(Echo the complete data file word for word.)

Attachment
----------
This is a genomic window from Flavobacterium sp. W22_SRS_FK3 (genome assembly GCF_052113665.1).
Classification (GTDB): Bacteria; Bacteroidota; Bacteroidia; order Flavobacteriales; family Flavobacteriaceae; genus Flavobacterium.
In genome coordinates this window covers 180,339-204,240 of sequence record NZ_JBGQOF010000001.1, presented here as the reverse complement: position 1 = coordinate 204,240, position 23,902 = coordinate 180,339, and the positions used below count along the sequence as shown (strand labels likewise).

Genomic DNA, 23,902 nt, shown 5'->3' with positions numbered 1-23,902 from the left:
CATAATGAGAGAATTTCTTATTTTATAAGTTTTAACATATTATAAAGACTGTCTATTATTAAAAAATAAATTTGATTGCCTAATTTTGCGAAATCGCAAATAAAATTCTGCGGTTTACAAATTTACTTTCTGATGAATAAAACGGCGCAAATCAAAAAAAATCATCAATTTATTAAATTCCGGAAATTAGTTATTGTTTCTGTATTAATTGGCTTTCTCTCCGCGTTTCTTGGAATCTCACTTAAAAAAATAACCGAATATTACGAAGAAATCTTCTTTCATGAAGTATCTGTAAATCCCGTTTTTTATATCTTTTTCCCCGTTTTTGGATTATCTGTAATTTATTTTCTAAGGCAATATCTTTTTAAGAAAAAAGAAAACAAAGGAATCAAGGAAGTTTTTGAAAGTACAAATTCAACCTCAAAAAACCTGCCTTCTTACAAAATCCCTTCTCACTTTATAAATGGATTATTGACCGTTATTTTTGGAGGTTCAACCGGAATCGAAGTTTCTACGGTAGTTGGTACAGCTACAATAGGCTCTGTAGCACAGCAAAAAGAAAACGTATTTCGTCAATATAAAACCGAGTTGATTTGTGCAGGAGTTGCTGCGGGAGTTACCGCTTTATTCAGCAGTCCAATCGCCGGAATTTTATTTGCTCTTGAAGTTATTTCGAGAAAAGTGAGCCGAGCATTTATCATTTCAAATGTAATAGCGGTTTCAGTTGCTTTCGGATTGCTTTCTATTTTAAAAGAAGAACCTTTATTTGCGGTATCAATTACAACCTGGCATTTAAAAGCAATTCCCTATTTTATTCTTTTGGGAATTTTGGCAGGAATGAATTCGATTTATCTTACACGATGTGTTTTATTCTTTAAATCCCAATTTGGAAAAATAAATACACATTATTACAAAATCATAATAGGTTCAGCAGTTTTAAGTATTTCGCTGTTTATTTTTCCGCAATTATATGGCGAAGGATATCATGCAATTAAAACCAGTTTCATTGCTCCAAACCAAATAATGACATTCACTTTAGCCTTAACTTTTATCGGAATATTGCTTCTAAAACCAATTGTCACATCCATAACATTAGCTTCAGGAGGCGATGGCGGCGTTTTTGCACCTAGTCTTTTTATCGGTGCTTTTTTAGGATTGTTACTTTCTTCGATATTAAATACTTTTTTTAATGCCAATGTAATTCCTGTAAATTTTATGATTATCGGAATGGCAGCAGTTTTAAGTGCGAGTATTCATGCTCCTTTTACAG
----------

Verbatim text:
This is a genomic window from Flavobacterium sp. W22_SRS_FK3 (genome assembly GCF_052113665.1).
Classification (GTDB): Bacteria; Bacteroidota; Bacteroidia; order Flavobacteriales; family Flavobacteriaceae; genus Flavobacterium.
In genome coordinates this window covers 180,339-204,240 of sequence record NZ_JBGQOF010000001.1, presented here as the reverse complement: position 1 = coordinate 204,240, position 23,902 = coordinate 180,339, and the positions used below count along the sequence as shown (strand labels likewise).

Genomic DNA, 23,902 nt, shown 5'->3' with positions numbered 1-23,902 from the left:
CATAATGAGAGAATTTCTTATTTTATAAGTTTTAACATATTATAAAGACTGTCTATTATTAAAAAATAAATTTGATTGCCTAATTTTGCGAAATCGCAAATAAAATTCTGCGGTTTACAAATTTACTTTCTGATGAATAAAACGGCGCAAATCAAAAAAAATCATCAATTTATTAAATTCCGGAAATTAGTTATTGTTTCTGTATTAATTGGCTTTCTCTCCGCGTTTCTTGGAATCTCACTTAAAAAAATAACCGAATATTACGAAGAAATCTTCTTTCATGAAGTATCTGTAAATCCCGTTTTTTATATCTTTTTCCCCGTTTTTGGATTATCTGTAATTTATTTTCTAAGGCAATATCTTTTTAAGAAAAAAGAAAACAAAGGAATCAAGGAAGTTTTTGAAAGTACAAATTCAACCTCAAAAAACCTGCCTTCTTACAAAATCCCTTCTCACTTTATAAATGGATTATTGACCGTTATTTTTGGAGGTTCAACCGGAATCGAAGTTTCTACGGTAGTTGGTACAGCTACAATAGGCTCTGTAGCACAGCAAAAAGAAAACGTATTTCGTCAATATAAAACCGAGTTGATTTGTGCAGGAGTTGCTGCGGGAGTTACCGCTTTATTCAGCAGTCCAATCGCCGGAATTTTATTTGCTCTTGAAGTTATTTCGAGAAAAGTGAGCCGAGCATTTATCATTTCAAATGTAATAGCGGTTTCAGTTGCTTTCGGATTGCTTTCTATTTTAAAAGAAGAACCTTTATTTGCGGTATCAATTACAACCTGGCATTTAAAAGCAATTCCCTATTTTATTCTTTTGGGAATTTTGGCAGGAATGAATTCGATTTATCTTACACGATGTGTTTTATTCTTTAAATCCCAATTTGGAAAAATAAATACACATTATTACAAAATCATAATAGGTTCAGCAGTTTTAAGTATTTCGCTGTTTATTTTTCCGCAATTATATGGCGAAGGATATCATGCAATTAAAACCAGTTTCATTGCTCCAAACCAAATAATGACATTCACTTTAGCCTTAACTTTTATCGGAATATTGCTTCTAAAACCAATTGTCACATCCATAACATTAGCTTCAGGAGGCGATGGCGGCGTTTTTGCACCTAGTCTTTTTATCGGTGCTTTTTTAGGATTGTTACTTTCTTCGATATTAAATACTTTTTTTAATGCCAATGTAATTCCTGTAAATTTTATGATTATCGGAATGGCAGCAGTTTTAAGTGCGAGTATTCATGCTCCTTTTACAG